For the second time in recent years, the Louisiana Coastal Protection and Restoration Authority (CPRA) has been named a national winner for Best Restored Beaches from the American Shore and Beach Preservation Association (ASBPA).
CPRA’s Caminada Headland Beach and Dune Restoration project restored more than 13 miles of beach and dune stretching from the mouth of Bayou Lafourche below Port Fourchon in Lafourche Parish eastward to the end of Elmer’s Island in Jefferson Parish.
“CPRA has restored more than 60 miles of barrier islands, beaches and dunes, but this is the largest single ecosystem restoration project the State has ever undertaken,” said Lousiana Gov. John Bel Edwards. “It sets the stage for even larger projects along our coast and further inland as we restore our land and marshes that are vital to the protection of our homes, families, business, infrastructure, and our very way of life. The men and women of CPRA who work tirelessly to restore and protect our coast are well deserving of this special honor.”
The project restored more than 1,059 acres of beach, dune and subtidal habitats by placing more than 8.8 million cubic yards of sand from the Ship Shoal Borrow Area in the Gulf of Mexico, more than 36 miles from the project.
Nearly 200 sea turtles were successfully relocated from the borrow area to adjacent foraging grounds, and more than 195,000 native plants and nearly 72,500 linear feet of sand fencing were installed to promote the conservation of sand on the island.
“This project protects Port Fourchon, one of the most critical pieces of infrastructure along coastal Louisiana, as well as thousands of acres of marsh along the LA-1 Corridor. The Caminada Beach Headland project serves as a prime example of how our projects can protect critical infrastructure, create coastal habitat, and preserve a working coast,” said CPRA Board Chairman Chip Kline. “It should also be known that similar types of projects are slated to be constructed in the very near future across South Louisiana to help restore our coast and better protect our coastal communities,” he added.
Port Fourchon is Louisiana’s largest oil and gas drilling services facility servicing over 90 percent of the Gulf of Mexico deepwater oil production and more than 400 large supply vessels use the port’s channels each day. Port Fourchon plays a strategic role in supporting the production of approximately 18 percent of the country’s entire oil supply.
“The increased protection this restoration provides to our port facility is already paying dividends,” said Greater Lafourche Port Commission Executive Director Chett Chiasson. “Word has gotten out about the huge improvements the state has made here, and the commitment to our security is sparking serious discussions with a number of companies interested in moving to our facility or expanding their investment here. We’re talking about many millions of dollars in economic development.”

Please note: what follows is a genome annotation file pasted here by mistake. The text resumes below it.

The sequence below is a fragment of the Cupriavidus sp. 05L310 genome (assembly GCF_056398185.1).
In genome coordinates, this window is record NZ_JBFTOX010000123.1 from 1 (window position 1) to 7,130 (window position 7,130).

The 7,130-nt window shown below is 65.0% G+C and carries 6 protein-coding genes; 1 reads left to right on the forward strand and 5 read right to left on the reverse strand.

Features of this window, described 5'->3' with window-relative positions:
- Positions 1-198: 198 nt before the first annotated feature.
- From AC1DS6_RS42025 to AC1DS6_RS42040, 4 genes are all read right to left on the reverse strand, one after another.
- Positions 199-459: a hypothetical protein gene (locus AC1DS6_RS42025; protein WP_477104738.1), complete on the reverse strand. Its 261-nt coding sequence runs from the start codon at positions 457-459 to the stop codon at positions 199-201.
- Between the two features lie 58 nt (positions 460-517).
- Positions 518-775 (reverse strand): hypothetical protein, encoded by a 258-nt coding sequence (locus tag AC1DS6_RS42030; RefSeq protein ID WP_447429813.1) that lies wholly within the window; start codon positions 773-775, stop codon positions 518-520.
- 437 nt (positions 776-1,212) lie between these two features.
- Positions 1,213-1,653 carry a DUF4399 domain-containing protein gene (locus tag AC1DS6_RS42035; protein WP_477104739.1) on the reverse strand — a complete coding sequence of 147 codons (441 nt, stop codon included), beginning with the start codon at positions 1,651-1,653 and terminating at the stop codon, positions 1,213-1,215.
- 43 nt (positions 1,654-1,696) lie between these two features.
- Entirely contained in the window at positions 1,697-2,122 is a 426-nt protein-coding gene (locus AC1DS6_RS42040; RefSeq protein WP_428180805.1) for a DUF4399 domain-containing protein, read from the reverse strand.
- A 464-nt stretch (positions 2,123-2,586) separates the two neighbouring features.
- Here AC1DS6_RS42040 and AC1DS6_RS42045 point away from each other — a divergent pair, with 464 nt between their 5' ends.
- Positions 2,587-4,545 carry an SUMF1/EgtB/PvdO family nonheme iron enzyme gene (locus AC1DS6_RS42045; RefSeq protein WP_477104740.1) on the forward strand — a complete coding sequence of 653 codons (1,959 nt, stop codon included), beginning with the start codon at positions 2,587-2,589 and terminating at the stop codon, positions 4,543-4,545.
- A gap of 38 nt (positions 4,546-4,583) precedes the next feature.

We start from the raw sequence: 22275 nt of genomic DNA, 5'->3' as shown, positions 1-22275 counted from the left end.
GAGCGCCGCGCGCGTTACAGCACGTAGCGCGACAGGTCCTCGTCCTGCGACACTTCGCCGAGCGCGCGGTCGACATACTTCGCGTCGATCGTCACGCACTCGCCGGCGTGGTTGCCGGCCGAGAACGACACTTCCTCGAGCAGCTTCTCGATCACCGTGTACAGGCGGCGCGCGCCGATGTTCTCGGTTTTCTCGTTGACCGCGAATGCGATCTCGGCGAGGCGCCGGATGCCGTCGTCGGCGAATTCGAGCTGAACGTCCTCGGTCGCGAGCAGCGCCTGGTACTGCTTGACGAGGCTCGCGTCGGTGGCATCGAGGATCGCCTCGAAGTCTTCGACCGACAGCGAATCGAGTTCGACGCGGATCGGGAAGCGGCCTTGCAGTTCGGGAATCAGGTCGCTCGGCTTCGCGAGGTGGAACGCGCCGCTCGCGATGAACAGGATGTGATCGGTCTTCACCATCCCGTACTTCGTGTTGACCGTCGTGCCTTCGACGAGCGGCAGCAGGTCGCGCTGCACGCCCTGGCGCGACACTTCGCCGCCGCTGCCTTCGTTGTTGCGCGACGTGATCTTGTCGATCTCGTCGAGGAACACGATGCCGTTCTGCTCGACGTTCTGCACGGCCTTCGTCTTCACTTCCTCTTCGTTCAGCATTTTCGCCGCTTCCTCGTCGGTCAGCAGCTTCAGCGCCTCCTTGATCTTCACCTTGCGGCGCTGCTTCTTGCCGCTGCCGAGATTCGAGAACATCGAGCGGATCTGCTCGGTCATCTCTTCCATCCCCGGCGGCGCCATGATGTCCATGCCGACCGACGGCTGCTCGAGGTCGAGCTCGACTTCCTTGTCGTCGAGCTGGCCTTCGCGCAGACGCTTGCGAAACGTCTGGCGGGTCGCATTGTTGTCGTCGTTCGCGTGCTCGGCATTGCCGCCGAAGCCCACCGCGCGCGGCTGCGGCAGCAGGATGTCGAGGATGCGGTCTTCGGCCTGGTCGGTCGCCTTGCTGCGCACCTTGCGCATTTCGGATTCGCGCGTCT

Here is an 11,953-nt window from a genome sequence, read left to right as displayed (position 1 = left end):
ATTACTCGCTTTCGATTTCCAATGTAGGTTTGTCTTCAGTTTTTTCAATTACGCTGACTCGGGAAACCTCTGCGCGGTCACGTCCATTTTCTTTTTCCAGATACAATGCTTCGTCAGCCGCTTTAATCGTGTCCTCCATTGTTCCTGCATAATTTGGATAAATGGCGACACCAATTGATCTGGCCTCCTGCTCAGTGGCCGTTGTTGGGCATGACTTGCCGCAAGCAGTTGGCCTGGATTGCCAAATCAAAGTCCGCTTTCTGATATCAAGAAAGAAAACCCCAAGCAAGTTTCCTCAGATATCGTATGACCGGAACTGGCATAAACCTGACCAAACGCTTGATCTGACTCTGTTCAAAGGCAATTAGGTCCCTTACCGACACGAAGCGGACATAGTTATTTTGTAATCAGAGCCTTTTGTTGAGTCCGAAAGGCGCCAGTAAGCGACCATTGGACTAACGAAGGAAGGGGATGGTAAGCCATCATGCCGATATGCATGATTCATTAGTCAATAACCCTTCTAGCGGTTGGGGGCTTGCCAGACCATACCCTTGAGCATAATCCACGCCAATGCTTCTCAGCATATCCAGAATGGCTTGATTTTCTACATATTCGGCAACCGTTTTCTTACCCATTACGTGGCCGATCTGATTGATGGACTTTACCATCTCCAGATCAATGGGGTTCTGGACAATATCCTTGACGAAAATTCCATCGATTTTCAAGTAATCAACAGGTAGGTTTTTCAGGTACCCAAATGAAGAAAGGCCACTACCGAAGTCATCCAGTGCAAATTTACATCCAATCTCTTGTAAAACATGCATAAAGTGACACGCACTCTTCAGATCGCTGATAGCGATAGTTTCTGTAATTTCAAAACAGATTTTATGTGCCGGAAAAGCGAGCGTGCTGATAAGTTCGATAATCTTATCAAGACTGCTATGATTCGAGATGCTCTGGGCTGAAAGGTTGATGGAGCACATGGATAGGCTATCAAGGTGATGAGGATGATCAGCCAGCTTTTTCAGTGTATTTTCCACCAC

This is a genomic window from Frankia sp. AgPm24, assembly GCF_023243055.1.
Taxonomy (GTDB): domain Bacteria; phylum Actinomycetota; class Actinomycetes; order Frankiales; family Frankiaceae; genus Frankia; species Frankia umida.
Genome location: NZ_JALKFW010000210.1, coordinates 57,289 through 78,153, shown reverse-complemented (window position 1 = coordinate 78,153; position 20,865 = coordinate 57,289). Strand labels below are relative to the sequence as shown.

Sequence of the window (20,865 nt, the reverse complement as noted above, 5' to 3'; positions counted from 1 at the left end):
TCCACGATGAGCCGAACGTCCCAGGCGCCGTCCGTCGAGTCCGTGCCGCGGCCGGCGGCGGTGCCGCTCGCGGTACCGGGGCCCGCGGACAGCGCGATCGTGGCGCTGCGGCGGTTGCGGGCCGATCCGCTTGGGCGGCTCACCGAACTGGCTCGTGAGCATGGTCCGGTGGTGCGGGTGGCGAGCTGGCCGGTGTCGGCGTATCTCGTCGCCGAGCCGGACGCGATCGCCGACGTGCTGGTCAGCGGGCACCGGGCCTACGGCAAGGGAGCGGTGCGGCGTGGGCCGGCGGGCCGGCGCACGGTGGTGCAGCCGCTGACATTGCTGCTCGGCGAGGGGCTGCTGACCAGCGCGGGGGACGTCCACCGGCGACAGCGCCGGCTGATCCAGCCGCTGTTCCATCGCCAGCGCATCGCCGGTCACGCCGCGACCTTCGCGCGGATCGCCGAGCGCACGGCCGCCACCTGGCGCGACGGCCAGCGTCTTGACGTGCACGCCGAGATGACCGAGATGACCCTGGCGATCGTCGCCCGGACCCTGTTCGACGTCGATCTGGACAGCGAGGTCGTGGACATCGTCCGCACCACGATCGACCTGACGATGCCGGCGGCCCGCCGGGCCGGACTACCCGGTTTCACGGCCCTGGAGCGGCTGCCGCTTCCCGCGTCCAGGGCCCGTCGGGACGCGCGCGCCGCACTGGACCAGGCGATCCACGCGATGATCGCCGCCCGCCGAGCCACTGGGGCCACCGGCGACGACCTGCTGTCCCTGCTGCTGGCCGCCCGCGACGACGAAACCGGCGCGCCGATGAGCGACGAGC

Planning and design for the restoration had just begun when the Deepwater Horizon disaster occurred. Essential cleanup efforts delayed critical surveys, and a tropical storm and a hurricane then battered the area, further complicating and delaying construction.
“The project was accomplished in two increments, each with different funding sources,” said CPRA Executive Director Bren Haase. “Construction of Increment One on the western side started in June 2013 and was completed in January 2015 using Coastal Impact Assistance Program and State Surplus funds. Increment Two was funded through the Gulf Environmental Benefit Fund established by the National Fish and Wildlife Foundation (NFWF) in the wake of the Deepwater Horizon oil spill. Increment Two extended the project eastward through Elmer’s Island to Caminada Pass and was completed in November 2016. NFWF was a tremendous partner in the project–we couldn’t have done it without them.”
With limited nearshore sand resources available as a borrow area, CPRA turned to Ship Shoal, an ancient remnant delta now a part of the Outer Continental Shelf in the Gulf of Mexico. CPRA worked cooperatively with the U.S. Dept. of Interior through the Bureau of Ocean and Energy Management (BOEM) to acquire a lease to mine its rich supply of sand, estimated at about 900 million cubic yards.
“We used two methods of sediment excavation and delivery,” said CPRA Project Manager Brad Miller. “One method used a cutter head dredge to load scows with sand, then transported the scows as much as 30 miles to the project site where an unloader resuspended the sediment and pumped it to the beach. We also made use of hopper dredges to excavate sediment, sail it to a nearshore pump-out area near the headland, and then pump it to the beach.”
ASBPA, formed in 1926, is an association of beach and coastal practitioners, including beach towns and managers, coastal engineers, coastal geologists, dredging and ecological restoration companies, coastal academics and students. It seeks to address coastal erosion and the loss of sand on America’s beaches.
Since 2002 ASBPA has made annual awards to communities that have recently undergone nourishment or full restoration.
Photo of Caminada Headland Beach courtesy of CPRA.